We saw in Section 2 how MIS goes about specialising a theory that is too general; the counterpart problem of generalising a theory that is too specific is carried out with the use of a refinement operator.
The following inputs are required:
It should be noted that, even though the new candidate clause is less general than the previously-considered one, adding it does not decrease the number of facts entailed by the current theory. (It may not actually increase it, though.) So, the new conjecture should be considered a generalisation of the previous one.
Shapiro's generalisation algorithm is parameterised by both the refinement operator and the strategy that makes use of it. We deal with each in the following sections.
A refinement operator suggests a logically weaker plausible replacement to a hypothesis refuted by the diagnosis algorithm outlined in Section 2. Formally, is a refinement of if it satisfies the following two criteria:
The of a sentence , , is the number of symbol occurrences in (excluding punctuation symbols) minus the number of distinct variables occurring in .
Intuitively, building a monotonic size increase into the notion of refinement means that all refinements of are more specific/weaker than , as it requires more things to be provable (in the case of adding a body goal) or more structure to be present in the query (if a function symbol is introduced, or two or more variables are unified). This exploits the intimate relationship between the syntax and semantics of logic programs.
A refinement operator is then defined to be a set-valued function that maps a statement to a subset of its refinements, with some technical side-conditions.
A function satisfying this definition induces a partial order (where ``larger'' is interpreted to mean more-specific) over the statements of the language , and can be visualised as a directed acyclic graph (generally termed a Hasse diagram in the context of partial orders). If all statements in appear in the graph at some point, and are transitively reachable from the most-general clause , then the refinement operator is termed complete for the language .
Shapiro proves the existence of a refinement operator complete for any first order language in [Sha81]. This property in itself is not particularly desirable, however, as it leads to inefficient induction of theories due to the exponential explosion of the size of the refinement graph. It is more interesting to define refinement operators that work on subsets of that are more likely to contain satisfactory theories, as this is the only way the search is going to be tractable.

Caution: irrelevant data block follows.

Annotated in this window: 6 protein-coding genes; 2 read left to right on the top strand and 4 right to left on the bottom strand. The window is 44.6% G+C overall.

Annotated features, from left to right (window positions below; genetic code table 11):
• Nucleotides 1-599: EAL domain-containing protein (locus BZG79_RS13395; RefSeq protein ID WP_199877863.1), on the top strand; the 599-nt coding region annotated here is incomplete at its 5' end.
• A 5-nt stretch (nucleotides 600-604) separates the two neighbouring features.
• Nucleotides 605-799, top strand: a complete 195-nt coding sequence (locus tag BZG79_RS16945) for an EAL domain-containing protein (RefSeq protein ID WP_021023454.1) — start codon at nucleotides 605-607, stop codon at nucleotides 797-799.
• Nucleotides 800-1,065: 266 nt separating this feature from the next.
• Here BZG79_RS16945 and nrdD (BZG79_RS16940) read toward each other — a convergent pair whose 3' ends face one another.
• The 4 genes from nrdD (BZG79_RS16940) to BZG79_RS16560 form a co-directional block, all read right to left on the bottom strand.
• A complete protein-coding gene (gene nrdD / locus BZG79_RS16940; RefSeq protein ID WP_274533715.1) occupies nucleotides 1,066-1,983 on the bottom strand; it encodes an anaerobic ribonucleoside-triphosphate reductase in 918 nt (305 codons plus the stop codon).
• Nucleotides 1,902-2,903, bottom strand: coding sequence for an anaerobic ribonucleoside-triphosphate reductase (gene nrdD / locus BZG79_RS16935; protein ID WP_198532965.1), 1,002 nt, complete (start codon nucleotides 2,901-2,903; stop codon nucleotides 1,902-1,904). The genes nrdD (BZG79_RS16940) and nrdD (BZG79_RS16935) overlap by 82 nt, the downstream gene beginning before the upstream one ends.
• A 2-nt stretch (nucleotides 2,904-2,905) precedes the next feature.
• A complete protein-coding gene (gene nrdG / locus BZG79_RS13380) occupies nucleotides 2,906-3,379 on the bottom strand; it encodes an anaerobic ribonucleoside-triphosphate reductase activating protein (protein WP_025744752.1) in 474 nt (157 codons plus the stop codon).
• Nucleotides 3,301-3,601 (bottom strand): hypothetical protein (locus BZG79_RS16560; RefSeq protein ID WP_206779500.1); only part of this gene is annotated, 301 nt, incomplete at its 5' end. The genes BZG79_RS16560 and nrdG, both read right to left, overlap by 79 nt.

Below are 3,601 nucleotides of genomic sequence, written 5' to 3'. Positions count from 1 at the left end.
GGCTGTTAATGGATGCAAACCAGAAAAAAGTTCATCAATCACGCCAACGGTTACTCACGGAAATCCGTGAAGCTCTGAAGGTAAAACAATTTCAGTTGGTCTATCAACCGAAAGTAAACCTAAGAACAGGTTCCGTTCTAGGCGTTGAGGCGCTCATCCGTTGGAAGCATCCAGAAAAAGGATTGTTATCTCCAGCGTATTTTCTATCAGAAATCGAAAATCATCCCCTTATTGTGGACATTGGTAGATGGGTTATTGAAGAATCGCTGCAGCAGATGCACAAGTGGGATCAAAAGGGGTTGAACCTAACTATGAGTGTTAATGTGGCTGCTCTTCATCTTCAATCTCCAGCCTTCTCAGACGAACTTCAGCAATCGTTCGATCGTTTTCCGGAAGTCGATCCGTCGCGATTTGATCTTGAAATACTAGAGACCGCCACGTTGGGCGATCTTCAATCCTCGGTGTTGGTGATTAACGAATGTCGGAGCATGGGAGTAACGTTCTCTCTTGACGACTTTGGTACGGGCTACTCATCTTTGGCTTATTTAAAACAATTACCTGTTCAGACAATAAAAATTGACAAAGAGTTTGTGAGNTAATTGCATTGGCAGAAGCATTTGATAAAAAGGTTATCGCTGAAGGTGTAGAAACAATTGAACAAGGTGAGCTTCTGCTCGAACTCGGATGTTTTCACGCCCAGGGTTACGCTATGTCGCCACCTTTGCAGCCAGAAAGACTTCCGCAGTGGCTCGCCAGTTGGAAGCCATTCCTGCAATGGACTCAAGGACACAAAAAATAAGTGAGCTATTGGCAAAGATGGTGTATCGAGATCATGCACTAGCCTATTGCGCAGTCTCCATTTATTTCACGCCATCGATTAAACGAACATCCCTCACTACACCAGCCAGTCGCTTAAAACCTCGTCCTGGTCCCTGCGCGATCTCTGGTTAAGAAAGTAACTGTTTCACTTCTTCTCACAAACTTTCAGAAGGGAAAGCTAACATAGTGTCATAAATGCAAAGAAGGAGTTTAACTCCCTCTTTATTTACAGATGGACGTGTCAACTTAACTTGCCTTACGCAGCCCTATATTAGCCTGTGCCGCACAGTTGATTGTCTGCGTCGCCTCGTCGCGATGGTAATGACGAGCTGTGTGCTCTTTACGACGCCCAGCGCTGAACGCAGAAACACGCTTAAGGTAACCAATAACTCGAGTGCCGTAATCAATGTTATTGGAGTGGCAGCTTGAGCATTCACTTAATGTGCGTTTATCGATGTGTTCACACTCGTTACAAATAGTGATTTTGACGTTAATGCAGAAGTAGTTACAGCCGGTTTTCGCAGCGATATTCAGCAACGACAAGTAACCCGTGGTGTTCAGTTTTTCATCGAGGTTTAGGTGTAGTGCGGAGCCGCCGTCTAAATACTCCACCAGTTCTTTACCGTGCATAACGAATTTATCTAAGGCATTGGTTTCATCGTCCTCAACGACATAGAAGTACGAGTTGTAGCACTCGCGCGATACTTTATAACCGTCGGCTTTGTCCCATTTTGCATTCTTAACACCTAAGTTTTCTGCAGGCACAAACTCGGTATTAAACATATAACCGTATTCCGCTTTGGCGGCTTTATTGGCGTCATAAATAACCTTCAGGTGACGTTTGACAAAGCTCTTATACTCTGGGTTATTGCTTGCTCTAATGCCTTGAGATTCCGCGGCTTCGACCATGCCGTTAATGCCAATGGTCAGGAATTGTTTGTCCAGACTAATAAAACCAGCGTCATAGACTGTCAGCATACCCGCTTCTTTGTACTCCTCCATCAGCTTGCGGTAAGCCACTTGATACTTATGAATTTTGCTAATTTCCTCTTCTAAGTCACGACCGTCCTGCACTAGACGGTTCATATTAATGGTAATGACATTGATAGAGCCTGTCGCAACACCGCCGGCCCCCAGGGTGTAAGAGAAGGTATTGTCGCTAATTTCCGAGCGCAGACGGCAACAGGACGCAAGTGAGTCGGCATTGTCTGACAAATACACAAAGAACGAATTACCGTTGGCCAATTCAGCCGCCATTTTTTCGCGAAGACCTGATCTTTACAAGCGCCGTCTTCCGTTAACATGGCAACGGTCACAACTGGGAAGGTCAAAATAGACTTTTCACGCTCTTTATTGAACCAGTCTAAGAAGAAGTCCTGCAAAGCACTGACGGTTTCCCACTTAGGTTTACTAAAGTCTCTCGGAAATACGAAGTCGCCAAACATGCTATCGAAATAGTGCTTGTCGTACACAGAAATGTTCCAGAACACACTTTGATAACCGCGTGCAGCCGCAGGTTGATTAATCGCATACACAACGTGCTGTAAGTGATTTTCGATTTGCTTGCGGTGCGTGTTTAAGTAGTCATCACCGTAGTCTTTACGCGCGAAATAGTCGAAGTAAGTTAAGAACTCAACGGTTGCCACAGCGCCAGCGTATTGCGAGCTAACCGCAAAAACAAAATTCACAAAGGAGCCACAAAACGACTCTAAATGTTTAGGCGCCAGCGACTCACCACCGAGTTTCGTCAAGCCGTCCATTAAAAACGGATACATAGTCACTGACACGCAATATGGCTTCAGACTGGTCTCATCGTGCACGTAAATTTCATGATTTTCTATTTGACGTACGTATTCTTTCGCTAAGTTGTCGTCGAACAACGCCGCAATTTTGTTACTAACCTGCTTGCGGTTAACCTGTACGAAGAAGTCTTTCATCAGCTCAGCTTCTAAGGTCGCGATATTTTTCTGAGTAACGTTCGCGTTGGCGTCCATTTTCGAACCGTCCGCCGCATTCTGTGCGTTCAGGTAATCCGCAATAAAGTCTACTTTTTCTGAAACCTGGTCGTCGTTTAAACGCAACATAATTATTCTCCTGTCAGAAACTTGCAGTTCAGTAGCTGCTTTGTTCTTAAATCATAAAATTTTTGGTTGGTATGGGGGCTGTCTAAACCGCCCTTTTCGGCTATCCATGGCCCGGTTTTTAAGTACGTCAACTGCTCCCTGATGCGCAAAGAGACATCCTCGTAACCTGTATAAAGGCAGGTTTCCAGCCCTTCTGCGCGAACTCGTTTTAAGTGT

One class of interesting logic programs that can be enumerated via a refinement operator in practice is the that of the definite clause grammars. Using such an operator, it is possible to learn the syntax of simple programming languages.
The refinement operator used in Section 4 is defined as follows: Let be the set of predicate symbols in , the function symbols; then iff is a modification of in precisely one of the following ways:
Figures 3 and 4 show how the two clauses for the add/3 relation can be derived using these rules. Note that in practice there will probably be several other clauses included in the theory, such as the symmetric base case add(B, z, B).
In essence, the bug-correction algorithm employed by MIS is little more than a search through an enumeration of all clauses in . Given the intractability of this search in general, the given refinement operator is used to bias the enumeration towards clauses that are more likely to be correct.
The search itself is general-to-specific, starting with the empty theory . The advantage of this strategy over a specific-to-general one is that there is a simple starting point; for the latter the initial theory would have to contain - notionally, at least - all ground statements in . This set will be infinite if there is at least one function symbol with an arity of one or more in the language (which will be the case in all interesting domains), and so is difficult to represent on a physical machine.
As induces a partial (and not total) order on , three sets need to be maintained:
The search itself is straightfoward: select the next marked clause, add it's refinements to the theory and move it to the dead set. Note that the ordering of the marked set must be fair, for otherwise the algorithm may get stuck examining an infinite path that does not contain useful clauses. This is analogous to a Prolog proof attempt failing to terminate even though the query logically follows from the program, due to it's incomplete depth-first-search strategy.
In the context of Figure 1, searching the refinement DAG is purely a generalisation step; the consistency of the resulting theory with the facts is established by the framework itself.